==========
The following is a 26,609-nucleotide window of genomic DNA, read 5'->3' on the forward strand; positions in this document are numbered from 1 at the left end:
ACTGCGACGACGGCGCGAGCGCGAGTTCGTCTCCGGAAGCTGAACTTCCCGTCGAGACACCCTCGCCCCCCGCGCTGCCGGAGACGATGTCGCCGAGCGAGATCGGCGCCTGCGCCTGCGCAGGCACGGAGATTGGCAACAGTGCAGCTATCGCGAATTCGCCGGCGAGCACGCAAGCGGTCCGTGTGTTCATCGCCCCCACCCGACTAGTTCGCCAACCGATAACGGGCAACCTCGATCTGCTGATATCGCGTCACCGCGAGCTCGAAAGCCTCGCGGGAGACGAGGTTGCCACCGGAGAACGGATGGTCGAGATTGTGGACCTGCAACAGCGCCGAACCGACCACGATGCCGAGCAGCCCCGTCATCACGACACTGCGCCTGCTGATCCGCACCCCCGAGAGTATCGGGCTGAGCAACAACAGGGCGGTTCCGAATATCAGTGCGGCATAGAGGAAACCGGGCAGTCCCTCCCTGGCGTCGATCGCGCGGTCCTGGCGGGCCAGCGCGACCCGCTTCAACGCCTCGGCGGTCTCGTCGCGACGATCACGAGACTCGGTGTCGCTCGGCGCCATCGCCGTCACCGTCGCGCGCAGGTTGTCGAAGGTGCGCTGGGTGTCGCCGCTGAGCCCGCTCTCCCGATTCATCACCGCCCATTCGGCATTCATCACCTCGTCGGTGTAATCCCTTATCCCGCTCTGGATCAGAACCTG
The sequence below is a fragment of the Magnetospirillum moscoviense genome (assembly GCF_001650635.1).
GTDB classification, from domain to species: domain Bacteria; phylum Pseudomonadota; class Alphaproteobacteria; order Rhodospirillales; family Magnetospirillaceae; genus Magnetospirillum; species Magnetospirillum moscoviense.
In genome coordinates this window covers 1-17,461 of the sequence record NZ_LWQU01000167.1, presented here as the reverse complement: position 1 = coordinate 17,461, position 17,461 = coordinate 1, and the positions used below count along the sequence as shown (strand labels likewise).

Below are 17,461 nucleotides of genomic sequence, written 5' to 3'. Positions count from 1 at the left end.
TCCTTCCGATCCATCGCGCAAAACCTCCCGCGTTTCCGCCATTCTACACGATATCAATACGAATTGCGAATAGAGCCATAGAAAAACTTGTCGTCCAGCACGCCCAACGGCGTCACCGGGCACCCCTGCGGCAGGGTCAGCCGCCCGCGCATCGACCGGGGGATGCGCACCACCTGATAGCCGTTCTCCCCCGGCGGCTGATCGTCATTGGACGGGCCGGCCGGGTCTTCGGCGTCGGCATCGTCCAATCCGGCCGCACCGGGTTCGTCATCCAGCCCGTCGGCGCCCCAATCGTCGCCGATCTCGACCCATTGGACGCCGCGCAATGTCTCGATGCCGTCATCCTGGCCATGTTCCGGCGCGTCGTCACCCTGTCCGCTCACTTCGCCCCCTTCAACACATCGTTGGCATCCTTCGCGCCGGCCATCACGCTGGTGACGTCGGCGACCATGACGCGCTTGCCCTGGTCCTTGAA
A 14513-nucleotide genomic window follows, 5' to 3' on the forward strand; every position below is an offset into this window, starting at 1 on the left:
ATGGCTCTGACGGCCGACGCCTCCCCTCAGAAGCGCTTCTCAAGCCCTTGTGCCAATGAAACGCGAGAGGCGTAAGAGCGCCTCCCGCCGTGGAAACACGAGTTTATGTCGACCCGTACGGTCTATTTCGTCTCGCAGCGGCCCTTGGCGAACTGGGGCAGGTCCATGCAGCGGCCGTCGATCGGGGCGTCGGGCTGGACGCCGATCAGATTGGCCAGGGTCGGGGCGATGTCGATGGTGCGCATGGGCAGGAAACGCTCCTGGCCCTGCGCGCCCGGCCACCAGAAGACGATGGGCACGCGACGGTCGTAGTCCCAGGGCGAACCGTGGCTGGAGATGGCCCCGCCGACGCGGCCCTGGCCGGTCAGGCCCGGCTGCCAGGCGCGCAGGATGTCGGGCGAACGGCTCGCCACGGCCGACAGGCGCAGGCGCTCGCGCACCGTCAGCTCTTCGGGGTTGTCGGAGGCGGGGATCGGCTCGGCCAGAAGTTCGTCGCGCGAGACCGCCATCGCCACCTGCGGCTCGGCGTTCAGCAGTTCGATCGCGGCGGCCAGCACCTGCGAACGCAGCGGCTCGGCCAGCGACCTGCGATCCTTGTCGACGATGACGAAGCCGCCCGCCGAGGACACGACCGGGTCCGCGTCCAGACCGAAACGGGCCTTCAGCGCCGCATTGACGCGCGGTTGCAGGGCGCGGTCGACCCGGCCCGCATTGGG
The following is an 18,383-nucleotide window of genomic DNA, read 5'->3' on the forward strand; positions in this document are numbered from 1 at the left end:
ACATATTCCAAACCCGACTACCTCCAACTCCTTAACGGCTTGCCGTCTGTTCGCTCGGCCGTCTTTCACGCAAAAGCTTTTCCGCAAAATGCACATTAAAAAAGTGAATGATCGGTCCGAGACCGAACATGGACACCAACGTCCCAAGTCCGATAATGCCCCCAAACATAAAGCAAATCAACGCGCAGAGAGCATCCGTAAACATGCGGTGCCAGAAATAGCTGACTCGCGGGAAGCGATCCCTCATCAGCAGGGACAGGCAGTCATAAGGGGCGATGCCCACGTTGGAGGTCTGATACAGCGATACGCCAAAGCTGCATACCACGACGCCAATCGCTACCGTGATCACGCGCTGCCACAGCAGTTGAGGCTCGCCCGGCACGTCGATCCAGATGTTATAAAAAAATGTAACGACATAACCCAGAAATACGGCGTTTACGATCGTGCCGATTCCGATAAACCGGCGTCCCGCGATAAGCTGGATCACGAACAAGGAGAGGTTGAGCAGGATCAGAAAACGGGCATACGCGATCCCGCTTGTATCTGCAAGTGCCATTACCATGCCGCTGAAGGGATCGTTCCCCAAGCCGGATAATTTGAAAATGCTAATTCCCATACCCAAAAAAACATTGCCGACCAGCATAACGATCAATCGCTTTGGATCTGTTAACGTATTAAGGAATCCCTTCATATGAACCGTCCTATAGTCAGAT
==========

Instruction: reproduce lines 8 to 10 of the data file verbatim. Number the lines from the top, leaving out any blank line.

A 14513-nucleotide genomic window follows, 5' to 3' on the forward strand; every position below is an offset into this window, starting at 1 on the left:
ATGGCTCTGACGGCCGACGCCTCCCCTCAGAAGCGCTTCTCAAGCCCTTGTGCCAATGAAACGCGAGAGGCGTAAGAGCGCCTCCCGCCGTGGAAACACGAGTTTATGTCGACCCGTACGGTCTATTTCGTCTCGCAGCGGCCCTTGGCGAACTGGGGCAGGTCCATGCAGCGGCCGTCGATCGGGGCGTCGGGCTGGACGCCGATCAGATTGGCCAGGGTCGGGGCGATGTCGATGGTGCGCATGGGCAGGAAACGCTCCTGGCCCTGCGCGCCCGGCCACCAGAAGACGATGGGCACGCGACGGTCGTAGTCCCAGGGCGAACCGTGGCTGGAGATGGCCCCGCCGACGCGGCCCTGGCCGGTCAGGCCCGGCTGCCAGGCGCGCAGGATGTCGGGCGAACGGCTCGCCACGGCCGACAGGCGCAGGCGCTCGCGCACCGTCAGCTCTTCGGGGTTGTCGGAGGCGGGGATCGGCTCGGCCAGAAGTTCGTCGCGCGAGACCGCCATCGCCACCTGCGGCTCGGCGTTCAGCAGTTCGATCGCGGCGGCCAGCACCTGCGAACGCAGCGGCTCGGCCAGCGACCTGCGATCCTTGTCGACGATGACGAAGCCGCCCGCCGAGGACACGACCGGGTCCGCGTCCAGACCGAAACGGGCCTTCAGCGCCGCATTGACGCGCGGTTGCAGGGCGCGGTCGACCCGGCCCGCATTGGG
The following is an 18,383-nucleotide window of genomic DNA, read 5'->3' on the forward strand; positions in this document are numbered from 1 at the left end: